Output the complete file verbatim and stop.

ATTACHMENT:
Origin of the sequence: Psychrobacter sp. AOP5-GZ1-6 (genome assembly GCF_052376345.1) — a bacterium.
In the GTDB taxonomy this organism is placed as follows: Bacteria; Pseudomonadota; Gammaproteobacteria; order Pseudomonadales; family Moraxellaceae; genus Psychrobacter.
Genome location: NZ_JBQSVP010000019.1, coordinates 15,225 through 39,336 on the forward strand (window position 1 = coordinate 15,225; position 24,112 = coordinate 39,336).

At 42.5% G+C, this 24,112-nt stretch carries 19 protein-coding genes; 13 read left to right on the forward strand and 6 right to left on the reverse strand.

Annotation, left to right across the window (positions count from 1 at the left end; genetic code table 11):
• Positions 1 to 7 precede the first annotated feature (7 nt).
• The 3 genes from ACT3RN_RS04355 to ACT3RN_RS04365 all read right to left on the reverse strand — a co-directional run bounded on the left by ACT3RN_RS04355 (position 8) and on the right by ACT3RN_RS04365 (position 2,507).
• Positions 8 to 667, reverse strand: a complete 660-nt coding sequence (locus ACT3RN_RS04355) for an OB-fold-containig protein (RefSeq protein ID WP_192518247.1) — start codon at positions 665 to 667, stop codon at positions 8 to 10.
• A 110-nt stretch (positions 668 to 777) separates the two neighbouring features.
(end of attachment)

Origin of the sequence: Psychrobacter sp. AOP5-GZ1-6 (genome assembly GCF_052376345.1) — a bacterium.
In the GTDB taxonomy this organism is placed as follows: Bacteria; Pseudomonadota; Gammaproteobacteria; order Pseudomonadales; family Moraxellaceae; genus Psychrobacter.
Genome location: NZ_JBQSVP010000019.1, coordinates 15,225 through 39,336 on the forward strand (window position 1 = coordinate 15,225; position 24,112 = coordinate 39,336).

At 42.5% G+C, this 24,112-nt stretch carries 19 protein-coding genes; 13 read left to right on the forward strand and 6 right to left on the reverse strand.

Annotation, left to right across the window (positions count from 1 at the left end; genetic code table 11):
• Positions 1 to 7 precede the first annotated feature (7 nt).
• The 3 genes from ACT3RN_RS04355 to ACT3RN_RS04365 all read right to left on the reverse strand — a co-directional run bounded on the left by ACT3RN_RS04355 (position 8) and on the right by ACT3RN_RS04365 (position 2,507).
• Positions 8 to 667, reverse strand: a complete 660-nt coding sequence (locus ACT3RN_RS04355) for an OB-fold-containig protein (RefSeq protein ID WP_192518247.1) — start codon at positions 665 to 667, stop codon at positions 8 to 10.
• A 110-nt stretch (positions 668 to 777) separates the two neighbouring features.